Research Findings - International Research
HHH Fellow: Stephen E. Nsimba, Tanzania, 2005-2006
Anti-retroviral (ARV) Rationing Schemes in Developing Countries: A Review Article on Strategies and Ethical Issues Related to the Successes and failures of ARV Programmes.
East African Journal of Public Health. 2009 Aug; 6(2): 219-222.
When a patient receives a counterfeit drug, he/she becomes a victim of fraud medicine and is put at risk of developing adverse effects from unwanted medication that is not prescribed. These individuals health also becomes compromised because they are cheated of both successful treatment regimens and economically. Indeed counterfeit drugs pose many threats to society; not only to the individual in terms of the health side effects experienced, but also to the public in terms of trade relations, economic implications, and the effects on global pandemics. Apart from the pharmaceutical aspect in producing substandard drugs, there area also climatic or environmental factors as well as patients and economic factors. All these need to be addressed when considering any proper rationing strategy for antiretroviral drugs (ARVs) in sub-Saharan countries.
HHH Fellow: Chung Tai Lee, South Korea, 1994-1995
Lee SJ, Lee HK, Kweon YS, Lee CT, Lee KU.
The Impact of Executive Function on Emotion Recognition and Emotion Experience in Patients with Schizophrenia.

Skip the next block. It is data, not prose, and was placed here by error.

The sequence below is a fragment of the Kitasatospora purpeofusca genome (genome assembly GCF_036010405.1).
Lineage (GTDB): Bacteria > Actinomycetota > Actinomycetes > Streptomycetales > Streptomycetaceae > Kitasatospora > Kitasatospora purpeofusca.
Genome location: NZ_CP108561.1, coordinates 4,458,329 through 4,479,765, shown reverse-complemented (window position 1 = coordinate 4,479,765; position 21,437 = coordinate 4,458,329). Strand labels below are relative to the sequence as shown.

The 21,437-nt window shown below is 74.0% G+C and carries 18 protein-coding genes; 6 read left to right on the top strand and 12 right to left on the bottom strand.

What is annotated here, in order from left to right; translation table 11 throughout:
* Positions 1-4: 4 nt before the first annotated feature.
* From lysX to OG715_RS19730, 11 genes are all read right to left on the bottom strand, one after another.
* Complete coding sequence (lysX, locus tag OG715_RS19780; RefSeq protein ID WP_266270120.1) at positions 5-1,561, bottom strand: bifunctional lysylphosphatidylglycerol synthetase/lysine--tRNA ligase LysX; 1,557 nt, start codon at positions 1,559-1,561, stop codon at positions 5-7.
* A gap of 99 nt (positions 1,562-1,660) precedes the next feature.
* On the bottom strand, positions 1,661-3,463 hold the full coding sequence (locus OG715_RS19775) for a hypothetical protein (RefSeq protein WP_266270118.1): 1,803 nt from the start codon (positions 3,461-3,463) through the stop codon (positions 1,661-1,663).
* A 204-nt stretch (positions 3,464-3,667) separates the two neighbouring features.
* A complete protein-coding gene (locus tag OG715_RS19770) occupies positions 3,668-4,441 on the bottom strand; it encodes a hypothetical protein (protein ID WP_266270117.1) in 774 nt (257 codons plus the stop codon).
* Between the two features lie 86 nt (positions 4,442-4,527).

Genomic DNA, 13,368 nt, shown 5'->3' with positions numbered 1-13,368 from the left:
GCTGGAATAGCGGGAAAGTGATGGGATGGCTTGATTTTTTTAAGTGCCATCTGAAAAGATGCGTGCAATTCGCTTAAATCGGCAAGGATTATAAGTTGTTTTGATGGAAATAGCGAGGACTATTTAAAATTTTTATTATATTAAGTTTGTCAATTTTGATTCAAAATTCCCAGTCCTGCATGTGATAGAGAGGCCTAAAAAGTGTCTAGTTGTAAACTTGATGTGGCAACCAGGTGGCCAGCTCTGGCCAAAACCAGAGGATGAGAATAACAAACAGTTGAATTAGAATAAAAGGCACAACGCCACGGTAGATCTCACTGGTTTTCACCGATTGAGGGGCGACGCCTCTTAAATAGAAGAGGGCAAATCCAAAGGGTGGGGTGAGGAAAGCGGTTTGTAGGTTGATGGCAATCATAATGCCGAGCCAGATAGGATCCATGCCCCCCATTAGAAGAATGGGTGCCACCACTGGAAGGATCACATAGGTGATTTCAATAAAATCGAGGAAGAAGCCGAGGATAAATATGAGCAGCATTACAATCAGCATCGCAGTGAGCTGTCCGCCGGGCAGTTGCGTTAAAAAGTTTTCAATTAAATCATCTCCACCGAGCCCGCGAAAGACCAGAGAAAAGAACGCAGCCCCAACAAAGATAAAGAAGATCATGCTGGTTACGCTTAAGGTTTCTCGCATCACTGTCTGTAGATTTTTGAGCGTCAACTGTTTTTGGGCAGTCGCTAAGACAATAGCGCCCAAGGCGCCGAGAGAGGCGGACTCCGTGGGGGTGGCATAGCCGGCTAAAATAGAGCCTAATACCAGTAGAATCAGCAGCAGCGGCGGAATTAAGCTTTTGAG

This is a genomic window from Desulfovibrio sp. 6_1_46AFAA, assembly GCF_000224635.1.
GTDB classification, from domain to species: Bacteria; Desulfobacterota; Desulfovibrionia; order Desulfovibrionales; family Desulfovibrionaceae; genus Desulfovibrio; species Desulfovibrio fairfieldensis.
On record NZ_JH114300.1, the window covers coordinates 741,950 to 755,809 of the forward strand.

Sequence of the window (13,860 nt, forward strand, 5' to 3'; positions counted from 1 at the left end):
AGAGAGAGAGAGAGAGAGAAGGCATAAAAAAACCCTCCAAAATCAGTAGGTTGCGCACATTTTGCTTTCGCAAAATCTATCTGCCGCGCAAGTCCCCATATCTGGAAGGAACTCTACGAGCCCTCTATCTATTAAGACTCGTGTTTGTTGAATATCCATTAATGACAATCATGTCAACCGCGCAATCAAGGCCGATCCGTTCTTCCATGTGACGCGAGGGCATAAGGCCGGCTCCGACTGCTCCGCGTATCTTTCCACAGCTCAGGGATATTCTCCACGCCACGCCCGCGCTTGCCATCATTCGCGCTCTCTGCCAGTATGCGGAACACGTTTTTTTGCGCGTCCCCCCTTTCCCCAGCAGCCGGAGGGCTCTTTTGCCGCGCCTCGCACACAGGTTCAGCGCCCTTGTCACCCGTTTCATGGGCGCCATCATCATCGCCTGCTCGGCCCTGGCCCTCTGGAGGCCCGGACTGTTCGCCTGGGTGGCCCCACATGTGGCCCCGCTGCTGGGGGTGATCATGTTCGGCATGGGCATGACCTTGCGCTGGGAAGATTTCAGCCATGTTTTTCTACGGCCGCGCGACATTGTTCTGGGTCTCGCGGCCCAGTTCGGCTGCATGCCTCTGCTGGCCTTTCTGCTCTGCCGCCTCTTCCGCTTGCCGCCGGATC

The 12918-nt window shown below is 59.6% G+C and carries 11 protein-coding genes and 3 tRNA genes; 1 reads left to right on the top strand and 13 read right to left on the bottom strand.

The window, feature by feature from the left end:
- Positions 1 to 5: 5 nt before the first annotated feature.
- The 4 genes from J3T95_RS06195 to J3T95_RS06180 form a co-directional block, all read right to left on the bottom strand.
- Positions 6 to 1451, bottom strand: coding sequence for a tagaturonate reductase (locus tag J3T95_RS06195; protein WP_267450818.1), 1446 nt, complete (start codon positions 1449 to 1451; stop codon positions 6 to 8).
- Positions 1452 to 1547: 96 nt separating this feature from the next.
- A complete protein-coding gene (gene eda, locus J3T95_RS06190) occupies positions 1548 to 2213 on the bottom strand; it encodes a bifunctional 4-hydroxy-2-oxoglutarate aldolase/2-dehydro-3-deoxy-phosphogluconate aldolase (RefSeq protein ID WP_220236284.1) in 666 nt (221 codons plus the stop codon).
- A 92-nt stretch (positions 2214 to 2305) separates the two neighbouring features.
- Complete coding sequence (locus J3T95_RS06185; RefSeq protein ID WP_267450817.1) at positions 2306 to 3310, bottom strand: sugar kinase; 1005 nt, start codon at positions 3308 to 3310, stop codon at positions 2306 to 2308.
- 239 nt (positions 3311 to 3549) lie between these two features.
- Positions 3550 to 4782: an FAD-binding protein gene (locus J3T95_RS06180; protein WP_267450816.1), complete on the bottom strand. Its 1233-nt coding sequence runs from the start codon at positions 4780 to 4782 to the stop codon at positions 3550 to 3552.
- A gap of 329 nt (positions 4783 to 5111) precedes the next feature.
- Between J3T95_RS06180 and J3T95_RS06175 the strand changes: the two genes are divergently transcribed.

Psychiatry Investigation. 2009 Sep; 6(3): 156-162. Epub 2009 Jun 23.
This study investigated the impact of executive function on the performance of two different affective tasks, the Facial Affect Identification Task (FAIT) and the Iowa Gambling Task (IGT), in patients with schizophrenia. Thirty-nine patients with schizophrenia and 33 healthy controls completed the FAIT and the IGT, followed by the Wisconsin Card Sorting Test (WCST) and the intelligence quotient (IQ) test. In addition to correlation analysis, regression analysis was used to determine the extent to which the performance of the WCST, in particular, perseverative error (PE), accounted for the variation in both the FAIT and the IGT. Relative to normal controls, patients with schizophrenia showed significant impairments in the IGT, the FAIT and the WCST even after controlling for IQ. While normal controls did not show any relationships between the WCST and two affective tasks, patients with schizophrenia showed that variables in the WCST correlated not only with the FAIT total correct score (r=-0.503, p=0.001 for PE) but also with the IGT net score (r=0.385, p=0.016 for PE). The PE score was a better predictor of the performance on the FAIT (R(2)=0.25) than that of the performance on the IGT (R(2)=0.15). These findings imply that deficits in executive function in schizophrenia can affect performance on facial emotion recognition tasks more than performance on tasks based on emotion experience, that is, the feedback from the body. Therefore, more consideration is needed of the impact of executive function when interpreting the result of "conventional" facial affect recognition tests as opposed to interpreting the IGT.
HHH Fellow: Nimesh Desai, India, 1999-2000
Pandurangi AK, Desai NG.
Report of the Indo-US Health Care Summit 2009 - Mental Health Section.
Indian Journal of Psychiatry. 2009 Oct-Dec; 51(4): 292-301.